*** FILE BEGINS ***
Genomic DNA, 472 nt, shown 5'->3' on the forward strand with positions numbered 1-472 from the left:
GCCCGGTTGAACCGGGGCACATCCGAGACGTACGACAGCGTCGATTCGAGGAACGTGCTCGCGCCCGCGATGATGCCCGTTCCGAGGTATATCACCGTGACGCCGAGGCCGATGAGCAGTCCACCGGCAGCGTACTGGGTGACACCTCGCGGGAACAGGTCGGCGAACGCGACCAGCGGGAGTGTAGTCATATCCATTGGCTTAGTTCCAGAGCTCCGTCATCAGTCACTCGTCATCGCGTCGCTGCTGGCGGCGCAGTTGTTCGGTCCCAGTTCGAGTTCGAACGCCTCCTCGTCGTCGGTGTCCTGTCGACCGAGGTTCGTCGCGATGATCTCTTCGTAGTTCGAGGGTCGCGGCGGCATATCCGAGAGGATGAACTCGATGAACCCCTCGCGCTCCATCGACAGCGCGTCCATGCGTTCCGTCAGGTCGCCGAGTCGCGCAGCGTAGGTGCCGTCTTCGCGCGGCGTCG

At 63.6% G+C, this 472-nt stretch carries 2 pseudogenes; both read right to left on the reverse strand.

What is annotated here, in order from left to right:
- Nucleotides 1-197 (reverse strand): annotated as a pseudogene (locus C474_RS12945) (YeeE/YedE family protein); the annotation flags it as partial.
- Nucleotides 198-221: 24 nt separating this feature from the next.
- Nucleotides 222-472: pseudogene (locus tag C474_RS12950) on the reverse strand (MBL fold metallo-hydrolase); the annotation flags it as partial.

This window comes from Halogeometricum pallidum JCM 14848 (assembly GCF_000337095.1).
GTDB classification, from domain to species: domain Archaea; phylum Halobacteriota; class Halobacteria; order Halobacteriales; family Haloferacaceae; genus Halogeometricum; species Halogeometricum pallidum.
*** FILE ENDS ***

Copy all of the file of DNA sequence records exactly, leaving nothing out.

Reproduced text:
Genomic DNA, 472 nt, shown 5'->3' on the forward strand with positions numbered 1-472 from the left:
GCCCGGTTGAACCGGGGCACATCCGAGACGTACGACAGCGTCGATTCGAGGAACGTGCTCGCGCCCGCGATGATGCCCGTTCCGAGGTATATCACCGTGACGCCGAGGCCGATGAGCAGTCCACCGGCAGCGTACTGGGTGACACCTCGCGGGAACAGGTCGGCGAACGCGACCAGCGGGAGTGTAGTCATATCCATTGGCTTAGTTCCAGAGCTCCGTCATCAGTCACTCGTCATCGCGTCGCTGCTGGCGGCGCAGTTGTTCGGTCCCAGTTCGAGTTCGAACGCCTCCTCGTCGTCGGTGTCCTGTCGACCGAGGTTCGTCGCGATGATCTCTTCGTAGTTCGAGGGTCGCGGCGGCATATCCGAGAGGATGAACTCGATGAACCCCTCGCGCTCCATCGACAGCGCGTCCATGCGTTCCGTCAGGTCGCCGAGTCGCGCAGCGTAGGTGCCGTCTTCGCGCGGCGTCG

At 63.6% G+C, this 472-nt stretch carries 2 pseudogenes; both read right to left on the reverse strand.

What is annotated here, in order from left to right:
- Nucleotides 1-197 (reverse strand): annotated as a pseudogene (locus C474_RS12945) (YeeE/YedE family protein); the annotation flags it as partial.
- Nucleotides 198-221: 24 nt separating this feature from the next.
- Nucleotides 222-472: pseudogene (locus tag C474_RS12950) on the reverse strand (MBL fold metallo-hydrolase); the annotation flags it as partial.

This window comes from Halogeometricum pallidum JCM 14848 (assembly GCF_000337095.1).
GTDB classification, from domain to species: domain Archaea; phylum Halobacteriota; class Halobacteria; order Halobacteriales; family Haloferacaceae; genus Halogeometricum; species Halogeometricum pallidum.